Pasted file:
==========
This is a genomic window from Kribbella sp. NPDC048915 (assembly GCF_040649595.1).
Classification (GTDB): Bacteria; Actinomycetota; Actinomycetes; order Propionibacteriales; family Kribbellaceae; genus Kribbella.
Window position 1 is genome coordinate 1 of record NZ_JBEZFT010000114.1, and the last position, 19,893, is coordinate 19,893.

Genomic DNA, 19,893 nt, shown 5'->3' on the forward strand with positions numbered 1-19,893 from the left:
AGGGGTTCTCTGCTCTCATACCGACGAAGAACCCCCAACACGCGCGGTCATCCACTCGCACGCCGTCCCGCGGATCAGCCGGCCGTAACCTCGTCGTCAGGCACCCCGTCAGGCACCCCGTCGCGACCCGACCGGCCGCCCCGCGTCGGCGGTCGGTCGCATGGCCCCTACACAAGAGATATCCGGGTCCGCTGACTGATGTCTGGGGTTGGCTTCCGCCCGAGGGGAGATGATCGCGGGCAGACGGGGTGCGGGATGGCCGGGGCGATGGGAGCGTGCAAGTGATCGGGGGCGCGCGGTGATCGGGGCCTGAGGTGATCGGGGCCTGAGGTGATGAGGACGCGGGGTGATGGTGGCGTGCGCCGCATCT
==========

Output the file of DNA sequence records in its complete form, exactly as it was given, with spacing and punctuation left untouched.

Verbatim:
This is a genomic window from Kribbella sp. NPDC048915 (assembly GCF_040649595.1).
Classification (GTDB): Bacteria; Actinomycetota; Actinomycetes; order Propionibacteriales; family Kribbellaceae; genus Kribbella.
Window position 1 is genome coordinate 1 of record NZ_JBEZFT010000114.1, and the last position, 19,893, is coordinate 19,893.

Genomic DNA, 19,893 nt, shown 5'->3' on the forward strand with positions numbered 1-19,893 from the left:
AGGGGTTCTCTGCTCTCATACCGACGAAGAACCCCCAACACGCGCGGTCATCCACTCGCACGCCGTCCCGCGGATCAGCCGGCCGTAACCTCGTCGTCAGGCACCCCGTCAGGCACCCCGTCGCGACCCGACCGGCCGCCCCGCGTCGGCGGTCGGTCGCATGGCCCCTACACAAGAGATATCCGGGTCCGCTGACTGATGTCTGGGGTTGGCTTCCGCCCGAGGGGAGATGATCGCGGGCAGACGGGGTGCGGGATGGCCGGGGCGATGGGAGCGTGCAAGTGATCGGGGGCGCGCGGTGATCGGGGCCTGAGGTGATCGGGGCCTGAGGTGATGAGGACGCGGGGTGATGGTGGCGTGCGCCGCATCT